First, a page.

Recently, Brock University announced a call for faculty members to submit proposals for the development of one or more online courses. This call was made in the context of the emerging “Ontario Universities Online” project. This provincial initiative will create a new infrastructure that is intended to facilitate collaboration among universities to develop, deliver, and evaluate online courses.
Ontario Universities Online will “introduce a new pathway for university education, through open access to a range of courses” (COU, March 2013) by establishing a hub of ”shared” online courses. Offering only one centralized version of each course will eliminate duplication among universities and thus increase efficiency and reduce costs. All participating institutions will be required to give credit for completion of these courses.
In January 2014, the Ministry of Training, Colleges, and Universities announced that it would provide a total of $42 million dollars in start-up funding for Ontario Universities Online, including initial grants to support the development of specific online courses (see News Release: Province Improving Online Learning).
In many ways, Brock’s internal call for online course proposals provides an exciting opportunity for faculty to gain skills in online teaching and increase the capacity for Departments and Centres to offer excellent courses. The University definitely will benefit from the development of a bank of online courses that can be delivered efficiently to large numbers of students without the need to add classroom space or new faculty. Further, the
University will need to have faculty participation in order to be eligible for provincial funding related to online learning, meet provincial expectations for the postsecondary sector, collaborate in the Ontario Universities Online project, and reach its own SMA objectives.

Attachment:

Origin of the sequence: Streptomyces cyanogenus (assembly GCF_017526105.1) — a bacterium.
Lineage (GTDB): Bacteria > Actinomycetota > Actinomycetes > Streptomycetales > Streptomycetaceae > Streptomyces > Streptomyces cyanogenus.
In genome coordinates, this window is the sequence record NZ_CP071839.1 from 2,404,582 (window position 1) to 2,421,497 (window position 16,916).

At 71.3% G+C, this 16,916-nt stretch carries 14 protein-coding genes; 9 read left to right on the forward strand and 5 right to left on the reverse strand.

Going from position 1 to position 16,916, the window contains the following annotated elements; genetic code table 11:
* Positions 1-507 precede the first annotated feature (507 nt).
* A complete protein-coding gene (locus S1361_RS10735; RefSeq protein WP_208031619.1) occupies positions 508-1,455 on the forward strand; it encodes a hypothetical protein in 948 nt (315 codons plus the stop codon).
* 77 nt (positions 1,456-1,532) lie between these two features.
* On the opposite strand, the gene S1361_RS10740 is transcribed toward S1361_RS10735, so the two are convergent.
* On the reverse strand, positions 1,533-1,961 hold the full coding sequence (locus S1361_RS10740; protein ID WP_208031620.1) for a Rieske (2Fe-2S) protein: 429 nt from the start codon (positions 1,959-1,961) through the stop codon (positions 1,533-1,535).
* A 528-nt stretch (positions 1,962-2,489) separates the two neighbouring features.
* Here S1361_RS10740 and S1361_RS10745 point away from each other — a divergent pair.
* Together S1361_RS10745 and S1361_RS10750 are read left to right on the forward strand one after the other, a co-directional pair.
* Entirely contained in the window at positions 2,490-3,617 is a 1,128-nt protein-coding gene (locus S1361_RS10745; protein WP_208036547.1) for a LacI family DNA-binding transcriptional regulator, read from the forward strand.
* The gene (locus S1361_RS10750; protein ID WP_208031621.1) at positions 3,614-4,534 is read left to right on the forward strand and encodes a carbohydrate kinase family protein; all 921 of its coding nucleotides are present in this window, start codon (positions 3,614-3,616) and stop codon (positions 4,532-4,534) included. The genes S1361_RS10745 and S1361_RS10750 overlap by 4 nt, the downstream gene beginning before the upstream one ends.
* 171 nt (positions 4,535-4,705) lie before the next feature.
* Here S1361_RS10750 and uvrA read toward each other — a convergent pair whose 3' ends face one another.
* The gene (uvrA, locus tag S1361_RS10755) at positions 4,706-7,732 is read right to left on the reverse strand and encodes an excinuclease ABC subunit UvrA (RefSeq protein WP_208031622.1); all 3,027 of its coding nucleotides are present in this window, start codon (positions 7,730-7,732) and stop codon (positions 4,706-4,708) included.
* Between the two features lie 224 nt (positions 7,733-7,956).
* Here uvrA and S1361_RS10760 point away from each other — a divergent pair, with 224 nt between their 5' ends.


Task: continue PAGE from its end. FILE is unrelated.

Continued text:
However, in exchange for its resource commitments to faculty who develop online courses, the University is imposing a number of conditions. These restrictions raise some important short and long-term issues for individuals, Departments, and Centres. Before you sign a contract for developing an online course or your Department/Centre commits itself to adhere to these conditions,
BUFA suggests that you think carefully about the issues and consider the possibility of negotiating changes in the proposed contract. We also encourage individuals and Departments to consult with BUFA about the details of the contracts before signing. Please read below for more detail.
A number of the criteria that Brock will use to approve online course proposals are based on those proposed by the Ministry of Training, Colleges, and Universities (see Calls for Candidates for Ontario Online). Some of these criteria are listed below, along with several of the concerns associated with them (in italics).
(a) Courses must be “exclusively asynchronous”. This means that, apart from possible common assignment and evaluation dates, students must be able to access course components on their own schedule. Although this format offers many advantages (e.g., self-paced learning, time for reflection in asynchronous discussions), some faculty members may find this requirement limiting. For example, it essentially eliminates the possibility of hybrid courses or may not be suitably motivating for some types of students.